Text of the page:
Did Ivan Lendl have the toughest competition among ATG?

BauerAlmeida

Professional
All this talk about strong era, weak era, etc had me thinking who had the toughest competition when it comes to the greats of the sport. I think it's probably Ivan Lendl. He had a really strong generation preceding him, so it wasn't easy to break through (hence the lost finals), he had very strong contemporaries, and he had a very strong generation coming after him making it tough to win slams in his decline. He never had an easy period to clean up the slams. That's why his slam count isn't THAT high (considering his amount of slam finals and weeks at #1), if not he could have ended up somewhere between Borg and Sampras, depending on how much luck he had.
 

tonylg

Legend
I think there's a lot of merit in that argument, except for the fact that Borg's retirement opened things up for him.

Having to content with McEnroe, then Becker and Edberg and Cash on proper grass really hurt.

Not to mention catching the tail end of Connors and all of Wilander.

He definitely had no shortage of tough competition compared to the Big 3, but I think it was tougher before the Open Era.
 

Sunny014

Hall of Fame
Lendl's peak levels were not good enough to win more slams, he is highly overrated.
He was an all rounder player and a great ATG but trying to put him in the Sampras-Borg league is silly.

I believe someone like Jimmy Connors faced the toughest competition, right from Borg the next gen teenage prodigy to the entire array of stars in the 80s, Connors won under the toughest conditions and he missed 24-26 slams as well in his time, had he played them all then adding another 5-6 slams to his tally of 8 would have statistically put him on 13-14 slams ahead of Borg who himself retired early or else could have been 15-18.
 

blablavla

Legend
All this talk about strong era, weak era, etc had me thinking who had the toughest competition when it comes to the greats of the sport. I think it's probably Ivan Lendl. He had a really strong generation preceding him, so it wasn't easy to break through (hence the lost finals), he had very strong contemporaries, and he had a very strong generation coming after him making it tough to win slams in his decline. He never had an easy period to clean up the slams. That's why his slam count isn't THAT high (considering his amount of slam finals and weeks at #1), if not he could have ended up somewhere between Borg and Sampras, depending on how much luck he had.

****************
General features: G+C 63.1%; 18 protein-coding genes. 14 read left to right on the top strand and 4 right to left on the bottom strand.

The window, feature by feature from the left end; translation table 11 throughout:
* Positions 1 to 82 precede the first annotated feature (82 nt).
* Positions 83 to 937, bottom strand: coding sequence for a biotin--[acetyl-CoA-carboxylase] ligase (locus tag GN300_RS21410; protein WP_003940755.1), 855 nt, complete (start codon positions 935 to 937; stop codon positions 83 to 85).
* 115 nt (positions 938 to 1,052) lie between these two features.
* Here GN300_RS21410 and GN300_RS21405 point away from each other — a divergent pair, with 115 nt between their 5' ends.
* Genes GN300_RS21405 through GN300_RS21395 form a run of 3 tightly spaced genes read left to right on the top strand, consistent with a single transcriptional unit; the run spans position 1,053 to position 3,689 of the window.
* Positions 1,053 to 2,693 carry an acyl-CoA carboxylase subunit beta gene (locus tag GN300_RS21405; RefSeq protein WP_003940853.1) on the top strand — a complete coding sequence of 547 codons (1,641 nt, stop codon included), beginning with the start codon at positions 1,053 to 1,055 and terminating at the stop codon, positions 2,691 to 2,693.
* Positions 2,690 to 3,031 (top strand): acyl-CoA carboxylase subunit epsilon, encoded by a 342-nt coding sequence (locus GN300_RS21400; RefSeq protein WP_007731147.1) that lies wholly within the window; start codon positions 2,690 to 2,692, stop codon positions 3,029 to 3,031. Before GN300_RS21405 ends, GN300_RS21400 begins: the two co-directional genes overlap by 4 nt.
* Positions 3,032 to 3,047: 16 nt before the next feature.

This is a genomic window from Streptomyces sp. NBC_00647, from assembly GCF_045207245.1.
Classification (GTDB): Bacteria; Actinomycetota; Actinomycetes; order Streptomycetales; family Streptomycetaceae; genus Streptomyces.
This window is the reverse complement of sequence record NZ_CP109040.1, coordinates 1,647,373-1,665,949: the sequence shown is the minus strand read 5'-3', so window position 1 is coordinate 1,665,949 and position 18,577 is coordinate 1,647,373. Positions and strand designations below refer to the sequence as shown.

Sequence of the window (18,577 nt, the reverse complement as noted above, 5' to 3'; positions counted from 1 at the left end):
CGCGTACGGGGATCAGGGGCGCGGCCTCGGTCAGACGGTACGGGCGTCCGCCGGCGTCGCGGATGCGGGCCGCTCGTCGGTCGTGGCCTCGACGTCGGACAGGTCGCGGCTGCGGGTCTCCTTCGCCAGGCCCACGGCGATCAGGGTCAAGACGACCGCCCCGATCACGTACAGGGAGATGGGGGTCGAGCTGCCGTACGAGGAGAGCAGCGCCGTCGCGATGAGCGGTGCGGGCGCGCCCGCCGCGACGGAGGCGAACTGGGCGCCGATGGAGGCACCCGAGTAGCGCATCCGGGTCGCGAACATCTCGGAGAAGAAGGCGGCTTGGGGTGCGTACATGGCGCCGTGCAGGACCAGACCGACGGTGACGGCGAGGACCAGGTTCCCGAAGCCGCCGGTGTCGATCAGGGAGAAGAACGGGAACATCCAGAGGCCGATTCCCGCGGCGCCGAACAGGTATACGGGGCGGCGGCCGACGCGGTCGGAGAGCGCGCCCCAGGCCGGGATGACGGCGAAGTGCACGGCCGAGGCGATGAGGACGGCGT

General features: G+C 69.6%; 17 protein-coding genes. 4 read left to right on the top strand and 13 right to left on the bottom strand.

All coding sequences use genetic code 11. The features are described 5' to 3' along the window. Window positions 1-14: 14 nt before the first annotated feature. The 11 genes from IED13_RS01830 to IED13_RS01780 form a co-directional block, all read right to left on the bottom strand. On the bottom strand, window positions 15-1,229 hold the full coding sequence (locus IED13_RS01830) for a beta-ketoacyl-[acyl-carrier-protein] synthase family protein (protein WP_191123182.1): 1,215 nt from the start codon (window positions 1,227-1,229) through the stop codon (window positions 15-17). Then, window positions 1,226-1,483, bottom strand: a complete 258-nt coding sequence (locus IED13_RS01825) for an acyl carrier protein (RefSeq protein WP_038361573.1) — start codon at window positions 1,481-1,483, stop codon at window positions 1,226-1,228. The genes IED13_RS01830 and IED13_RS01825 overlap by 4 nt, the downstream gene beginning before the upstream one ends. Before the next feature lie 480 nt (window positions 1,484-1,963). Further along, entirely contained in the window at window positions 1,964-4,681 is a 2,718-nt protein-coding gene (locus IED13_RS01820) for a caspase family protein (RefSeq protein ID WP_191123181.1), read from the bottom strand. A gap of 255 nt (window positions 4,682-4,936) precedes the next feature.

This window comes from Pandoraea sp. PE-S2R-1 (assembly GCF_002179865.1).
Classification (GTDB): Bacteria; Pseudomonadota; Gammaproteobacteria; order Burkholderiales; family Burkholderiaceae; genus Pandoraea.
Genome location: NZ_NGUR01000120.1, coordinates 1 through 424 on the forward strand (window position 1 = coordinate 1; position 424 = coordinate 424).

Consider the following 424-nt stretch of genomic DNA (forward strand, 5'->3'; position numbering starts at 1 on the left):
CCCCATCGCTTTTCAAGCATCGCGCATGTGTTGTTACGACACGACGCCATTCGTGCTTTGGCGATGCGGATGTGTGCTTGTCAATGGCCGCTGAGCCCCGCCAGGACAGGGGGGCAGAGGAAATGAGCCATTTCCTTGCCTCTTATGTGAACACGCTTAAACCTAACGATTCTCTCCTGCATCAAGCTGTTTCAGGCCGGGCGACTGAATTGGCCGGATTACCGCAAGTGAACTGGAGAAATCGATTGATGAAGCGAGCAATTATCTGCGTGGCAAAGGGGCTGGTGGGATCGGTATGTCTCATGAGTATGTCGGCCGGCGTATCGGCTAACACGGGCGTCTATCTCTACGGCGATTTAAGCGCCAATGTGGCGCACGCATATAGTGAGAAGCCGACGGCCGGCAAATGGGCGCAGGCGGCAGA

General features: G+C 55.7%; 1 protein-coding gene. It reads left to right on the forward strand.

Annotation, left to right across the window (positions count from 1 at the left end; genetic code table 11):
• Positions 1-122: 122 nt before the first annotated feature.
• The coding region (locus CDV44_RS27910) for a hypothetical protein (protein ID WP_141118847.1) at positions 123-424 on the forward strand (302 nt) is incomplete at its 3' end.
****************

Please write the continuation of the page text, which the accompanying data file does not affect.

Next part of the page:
lol, no you silly
everyone here knows that Djokovic had the toughest competition
and he defeated all the 'would be an ATG in any other era with min 10 slams'

don't be salty pal
 

blablavla

Legend
His 2017 surgery is because of his style of play, not bad luck.
both, also luck

I mean, not that Nole and Rafa didn't havea any serious injury
but,
Nole: he had the elbow injury, which is probably not related to the style, and not much else, though he is a grinder like Andy
Rafa: all those knee issues, which somehow seem to be treatable, unlike the hip injury, and you're probably not gonna argue that Rafa grinds less

also, if take other grinders on tour, how many of them had hip injuries?

so, yeah, it's more of bad luck for Andy
 

Sunny014

Hall of Fame
Bad luck ???

If Andy really was an Alpha material then he would not have played a gamma role, the beta role itself was played by nadal. Federer and novak were the alphas of their decades ruling it ...... and you call it bad luck for andy ???

Andy even wasn't at a level to beat old Federer on most occasions, how could he be expected to beat Djokodal ??
 

BeatlesFan

Bionic Poster
This topic has been raised here before. I've always maintained Ivan had the hardest competition of any ATG and can lay out a thesis to bolster the claim:

Early career (1978-83) he had to face Borg, Mac and Connors. They have 26 slams between them.

Mid-career (1984-1987) he had to face Edberg, Wilander and Becker and they have 19 slams between them. They were also all three surface specialists, something that doesn't even exist in tennis anymore

Late career (1988-93) he had to face Andre and Pete -- 22 slams between them. And was still having to deal with Becker and Edberg on grass, as well as Wilander.

From the beginning of Ivan's career until its end, he never played one single year where he wasn't being bothered or challenged by multiple ATG's, usually in their prime.
 

Mainad

Bionic Poster
I always thought Lendl out of all the ATGs had it the toughest. Losing more slam finals than winning is testament to that. And please don’t mention Mury.
Sorry, but I'm going to. Murray never lost a Slam final to a non-ATG like Lendl did at 1987 Wimbledon (straight sets too). :cool:
 
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BauerAlmeida

Professional
Lendl's peak levels were not good enough to win more slams, he is highly overrated.
He was an all rounder player and a great ATG but trying to put him in the Sampras-Borg league is silly.

I believe someone like Jimmy Connors faced the toughest competition, right from Borg the next gen teenage prodigy to the entire array of stars in the 80s, Connors won under the toughest conditions and he missed 24-26 slams as well in his time, had he played them all then adding another 5-6 slams to his tally of 8 would have statistically put him on 13-14 slams ahead of Borg who himself retired early or else could have been 15-18.
But he is above Borg or Sampras in several aspects, it's not just speculation.

Connors had some very tough but also some weaker ones before Borg and Mac showed up.
 

Sunny014

Hall of Fame
But he is above Borg or Sampras in several aspects, it's not just speculation.

Connors had some very tough but also some weaker ones before Borg and Mac showed up.
He was just better at the french open than Sampras, better on HCs than Borg.

Thats it.
 

Druss

Hall of Fame
Sorry, but I'm going to. Murray never lost a Slam final to a non-ATG like Lendl did at 1987 Wimbledon (straight sets too). :cool:
Common let’s be serious here. Cash was having the run of his life and he was no push- over on grass. The guy straight-setted Wilander/Connors/Lendl back-to-back...something Murray could only dream of doing. Besides grass was Lendl’s weakest surface by a long shot.